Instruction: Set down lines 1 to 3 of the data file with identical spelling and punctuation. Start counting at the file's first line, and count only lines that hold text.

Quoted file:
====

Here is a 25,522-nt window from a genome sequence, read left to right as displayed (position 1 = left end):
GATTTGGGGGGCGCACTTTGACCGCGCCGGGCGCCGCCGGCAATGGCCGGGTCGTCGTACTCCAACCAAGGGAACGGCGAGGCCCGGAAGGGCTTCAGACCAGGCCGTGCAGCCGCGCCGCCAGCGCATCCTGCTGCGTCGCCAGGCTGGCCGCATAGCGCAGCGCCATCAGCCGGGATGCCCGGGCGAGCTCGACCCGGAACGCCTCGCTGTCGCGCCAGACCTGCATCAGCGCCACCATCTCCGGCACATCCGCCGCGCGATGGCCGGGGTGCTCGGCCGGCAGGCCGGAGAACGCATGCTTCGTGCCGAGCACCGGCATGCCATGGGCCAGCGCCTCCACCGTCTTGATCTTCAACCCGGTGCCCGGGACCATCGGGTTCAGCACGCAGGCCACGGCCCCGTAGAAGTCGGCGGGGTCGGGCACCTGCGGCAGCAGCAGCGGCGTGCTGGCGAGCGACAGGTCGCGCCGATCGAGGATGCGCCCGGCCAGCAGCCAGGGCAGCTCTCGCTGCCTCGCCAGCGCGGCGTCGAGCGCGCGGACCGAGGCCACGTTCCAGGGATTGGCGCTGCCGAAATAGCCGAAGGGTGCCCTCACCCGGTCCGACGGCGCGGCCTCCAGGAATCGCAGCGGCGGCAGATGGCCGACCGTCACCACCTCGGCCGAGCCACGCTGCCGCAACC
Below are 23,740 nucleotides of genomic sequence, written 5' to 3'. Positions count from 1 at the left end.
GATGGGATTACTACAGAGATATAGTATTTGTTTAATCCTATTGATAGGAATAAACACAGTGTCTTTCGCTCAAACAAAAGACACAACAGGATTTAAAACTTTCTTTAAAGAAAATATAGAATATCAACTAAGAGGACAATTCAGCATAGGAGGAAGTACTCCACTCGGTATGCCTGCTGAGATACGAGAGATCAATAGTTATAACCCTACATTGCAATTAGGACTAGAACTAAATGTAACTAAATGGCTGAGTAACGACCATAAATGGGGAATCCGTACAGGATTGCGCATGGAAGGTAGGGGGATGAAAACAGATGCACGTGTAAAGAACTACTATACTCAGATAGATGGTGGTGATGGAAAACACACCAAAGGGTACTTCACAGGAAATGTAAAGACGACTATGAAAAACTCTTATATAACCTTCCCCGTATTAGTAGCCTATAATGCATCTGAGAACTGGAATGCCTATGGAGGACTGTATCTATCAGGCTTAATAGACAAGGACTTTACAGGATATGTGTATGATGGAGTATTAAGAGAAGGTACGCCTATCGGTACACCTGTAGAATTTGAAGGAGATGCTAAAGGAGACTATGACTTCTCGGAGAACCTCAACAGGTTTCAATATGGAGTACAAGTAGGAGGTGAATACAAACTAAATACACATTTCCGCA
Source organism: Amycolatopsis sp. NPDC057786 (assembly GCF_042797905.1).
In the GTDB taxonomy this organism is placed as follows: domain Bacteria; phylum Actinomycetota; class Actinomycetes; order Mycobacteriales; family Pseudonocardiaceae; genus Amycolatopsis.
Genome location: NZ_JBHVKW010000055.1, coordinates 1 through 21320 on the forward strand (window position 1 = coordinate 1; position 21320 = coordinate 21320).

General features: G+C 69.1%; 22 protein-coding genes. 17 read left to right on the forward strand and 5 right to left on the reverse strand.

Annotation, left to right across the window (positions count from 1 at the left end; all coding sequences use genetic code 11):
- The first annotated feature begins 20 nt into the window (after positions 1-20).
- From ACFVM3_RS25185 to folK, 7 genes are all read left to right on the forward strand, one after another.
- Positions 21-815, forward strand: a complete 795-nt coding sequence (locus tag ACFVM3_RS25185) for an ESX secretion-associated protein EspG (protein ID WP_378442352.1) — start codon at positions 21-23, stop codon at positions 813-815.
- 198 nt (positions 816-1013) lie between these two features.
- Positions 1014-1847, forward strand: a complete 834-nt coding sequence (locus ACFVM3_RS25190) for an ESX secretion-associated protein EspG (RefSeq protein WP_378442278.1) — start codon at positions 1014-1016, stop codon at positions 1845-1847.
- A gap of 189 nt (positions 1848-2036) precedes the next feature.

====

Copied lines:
Here is a 25,522-nt window from a genome sequence, read left to right as displayed (position 1 = left end):
GATTTGGGGGGCGCACTTTGACCGCGCCGGGCGCCGCCGGCAATGGCCGGGTCGTCGTACTCCAACCAAGGGAACGGCGAGGCCCGGAAGGGCTTCAGACCAGGCCGTGCAGCCGCGCCGCCAGCGCATCCTGCTGCGTCGCCAGGCTGGCCGCATAGCGCAGCGCCATCAGCCGGGATGCCCGGGCGAGCTCGACCCGGAACGCCTCGCTGTCGCGCCAGACCTGCATCAGCGCCACCATCTCCGGCACATCCGCCGCGCGATGGCCGGGGTGCTCGGCCGGCAGGCCGGAGAACGCATGCTTCGTGCCGAGCACCGGCATGCCATGGGCCAGCGCCTCCACCGTCTTGATCTTCAACCCGGTGCCCGGGACCATCGGGTTCAGCACGCAGGCCACGGCCCCGTAGAAGTCGGCGGGGTCGGGCACCTGCGGCAGCAGCAGCGGCGTGCTGGCGAGCGACAGGTCGCGCCGATCGAGGATGCGCCCGGCCAGCAGCCAGGGCAGCTCTCGCTGCCTCGCCAGCGCGGCGTCGAGCGCGCGGACCGAGGCCACGTTCCAGGGATTGGCGCTGCCGAAATAGCCGAAGGGTGCCCTCACCCGGTCCGACGGCGCGGCCTCCAGGAATCGCAGCGGCGGCAGATGGCCGACCGTCACCACCTCGGCCGAGCCACGCTGCCGCAACC
Below are 23,740 nucleotides of genomic sequence, written 5' to 3'. Positions count from 1 at the left end.